This account not only demonstrates the influence that other bandleaders had on each other, but how other instrumentalists influenced and supported each other as well. Shaw liked how Webb set the tunes up by playing time or the pattern prior to the tune. That said, I was unable to uncover a Webb recording that had the same treatment as “Back Bay Shuffle. It is possible that Webb played four bars on the live stage only, without transferring it to the studio. The Leeman eyewitness account verifies that this was a regular treatment of tunes by Webb. Leeman plays the pattern on the china cymbal for four measures before the tune begins.

I first heard the track “I Hear Music” by Billie Holiday on Phil Schaap’s “Traditions in Swing: Earliest Kenny Clarke” episode. The ride cymbal pattern played by Kenny Clarke is one of the clearest examples in this category. The clarity of the track could be due to recording technologies having advanced from the 1927 recordings previously discussed in this chapter.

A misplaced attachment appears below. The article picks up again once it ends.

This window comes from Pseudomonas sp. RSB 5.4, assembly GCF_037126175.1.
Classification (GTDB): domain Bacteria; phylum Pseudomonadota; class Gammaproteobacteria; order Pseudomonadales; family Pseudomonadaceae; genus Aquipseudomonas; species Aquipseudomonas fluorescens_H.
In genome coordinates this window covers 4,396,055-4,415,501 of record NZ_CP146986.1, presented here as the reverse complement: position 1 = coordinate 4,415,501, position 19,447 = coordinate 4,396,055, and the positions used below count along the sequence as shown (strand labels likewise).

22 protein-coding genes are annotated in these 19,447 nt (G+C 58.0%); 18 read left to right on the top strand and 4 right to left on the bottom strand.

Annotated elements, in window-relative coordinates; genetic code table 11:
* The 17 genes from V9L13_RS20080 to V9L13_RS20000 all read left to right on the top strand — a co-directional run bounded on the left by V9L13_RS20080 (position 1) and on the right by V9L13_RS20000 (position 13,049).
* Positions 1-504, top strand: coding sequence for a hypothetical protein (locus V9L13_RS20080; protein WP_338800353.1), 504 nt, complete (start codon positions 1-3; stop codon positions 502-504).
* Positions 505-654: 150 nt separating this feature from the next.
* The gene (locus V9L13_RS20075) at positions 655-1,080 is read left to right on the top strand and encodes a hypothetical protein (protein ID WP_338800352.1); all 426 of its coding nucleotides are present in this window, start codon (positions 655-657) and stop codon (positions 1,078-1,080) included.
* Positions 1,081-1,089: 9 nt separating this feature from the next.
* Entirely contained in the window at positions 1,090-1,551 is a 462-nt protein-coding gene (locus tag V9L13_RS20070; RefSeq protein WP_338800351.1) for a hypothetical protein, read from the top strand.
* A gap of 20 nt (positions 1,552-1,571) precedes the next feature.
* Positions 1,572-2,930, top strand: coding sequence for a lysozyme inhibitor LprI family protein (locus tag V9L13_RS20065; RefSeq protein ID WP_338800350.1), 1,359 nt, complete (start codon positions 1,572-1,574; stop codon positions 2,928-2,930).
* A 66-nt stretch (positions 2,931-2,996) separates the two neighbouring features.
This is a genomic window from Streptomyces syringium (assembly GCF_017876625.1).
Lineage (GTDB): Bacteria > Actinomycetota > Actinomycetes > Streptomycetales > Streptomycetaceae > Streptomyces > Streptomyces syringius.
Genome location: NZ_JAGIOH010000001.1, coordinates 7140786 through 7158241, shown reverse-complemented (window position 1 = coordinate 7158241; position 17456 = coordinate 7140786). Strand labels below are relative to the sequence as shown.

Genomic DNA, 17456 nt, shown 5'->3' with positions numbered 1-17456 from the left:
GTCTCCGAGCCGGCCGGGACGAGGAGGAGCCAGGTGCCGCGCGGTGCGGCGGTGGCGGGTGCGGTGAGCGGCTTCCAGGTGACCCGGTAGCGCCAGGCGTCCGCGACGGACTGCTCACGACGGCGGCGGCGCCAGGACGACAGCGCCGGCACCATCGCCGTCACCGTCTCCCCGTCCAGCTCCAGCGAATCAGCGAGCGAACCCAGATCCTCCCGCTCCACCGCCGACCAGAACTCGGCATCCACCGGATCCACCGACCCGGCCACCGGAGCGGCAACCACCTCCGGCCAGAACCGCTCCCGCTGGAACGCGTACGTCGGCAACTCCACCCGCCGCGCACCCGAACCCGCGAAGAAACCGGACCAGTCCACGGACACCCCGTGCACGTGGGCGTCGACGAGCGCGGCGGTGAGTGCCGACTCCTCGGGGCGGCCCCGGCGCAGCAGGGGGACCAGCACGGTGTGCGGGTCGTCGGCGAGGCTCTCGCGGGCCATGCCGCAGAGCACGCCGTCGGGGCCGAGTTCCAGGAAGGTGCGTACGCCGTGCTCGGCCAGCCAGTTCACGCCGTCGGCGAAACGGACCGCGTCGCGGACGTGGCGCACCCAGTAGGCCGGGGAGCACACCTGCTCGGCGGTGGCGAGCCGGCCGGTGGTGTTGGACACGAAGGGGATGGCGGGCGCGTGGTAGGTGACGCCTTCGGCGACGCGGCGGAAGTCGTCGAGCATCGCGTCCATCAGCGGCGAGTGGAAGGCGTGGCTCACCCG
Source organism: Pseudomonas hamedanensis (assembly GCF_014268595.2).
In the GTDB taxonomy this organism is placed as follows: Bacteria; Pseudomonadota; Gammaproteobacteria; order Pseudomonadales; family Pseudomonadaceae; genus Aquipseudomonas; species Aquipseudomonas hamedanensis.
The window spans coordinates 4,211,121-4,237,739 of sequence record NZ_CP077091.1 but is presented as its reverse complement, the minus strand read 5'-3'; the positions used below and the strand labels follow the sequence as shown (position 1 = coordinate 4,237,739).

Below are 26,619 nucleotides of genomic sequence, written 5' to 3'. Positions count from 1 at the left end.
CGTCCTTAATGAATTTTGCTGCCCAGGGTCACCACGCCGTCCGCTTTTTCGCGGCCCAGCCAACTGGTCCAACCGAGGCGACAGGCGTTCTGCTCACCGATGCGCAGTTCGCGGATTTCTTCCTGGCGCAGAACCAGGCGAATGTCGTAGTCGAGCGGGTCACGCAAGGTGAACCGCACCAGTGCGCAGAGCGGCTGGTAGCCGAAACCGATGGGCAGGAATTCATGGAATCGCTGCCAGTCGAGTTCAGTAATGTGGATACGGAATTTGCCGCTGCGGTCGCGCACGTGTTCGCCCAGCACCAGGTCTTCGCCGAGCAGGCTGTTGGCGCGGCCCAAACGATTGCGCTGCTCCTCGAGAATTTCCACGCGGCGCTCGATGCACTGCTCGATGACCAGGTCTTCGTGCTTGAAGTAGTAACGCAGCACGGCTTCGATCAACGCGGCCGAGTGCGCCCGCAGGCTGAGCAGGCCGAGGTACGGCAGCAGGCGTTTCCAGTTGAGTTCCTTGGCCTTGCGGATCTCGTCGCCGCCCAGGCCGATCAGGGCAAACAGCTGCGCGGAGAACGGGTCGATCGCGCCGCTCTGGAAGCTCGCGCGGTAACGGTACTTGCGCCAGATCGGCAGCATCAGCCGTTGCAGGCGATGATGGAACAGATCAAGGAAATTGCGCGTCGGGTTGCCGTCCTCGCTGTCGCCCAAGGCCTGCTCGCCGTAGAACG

Billie Holiday also employed Cozy Cole and Jo Jones. Both Cole and Jones can be heard on multiple recording dates, but I found the Clarke example to be the clearest to hear. It is also a great transition into the final chapter which focuses on the innovative practices of Clarke’s approach to the ride cymbal pattern.

Clarke played the ride cymbal pattern on “I Hear Music” immediately following Holiday’s singing of the head. The pattern can faintly be heard behind Holiday’s singing of the head on hi-hat, as Clarke plays softly behind Holiday from 0:06-0:55. The ride cymbal pattern continued through the muted trumpet solo.

At the beginning of the solo, Clarke was already playing “around” the pattern. He adds notes that were not solely the ride cymbal pattern anymore. This can most notably be heard from 0:57-0:58 where he adds all of the eighth notes in the measure, playing a shuffle pattern. The rhythmic alteration of the ride cymbal pattern did not occur many times throughout the track but that combined with the type of comping that Clarke did with his snare drum and bass drum, this new concept was about to boil over. This was a new way of thinking.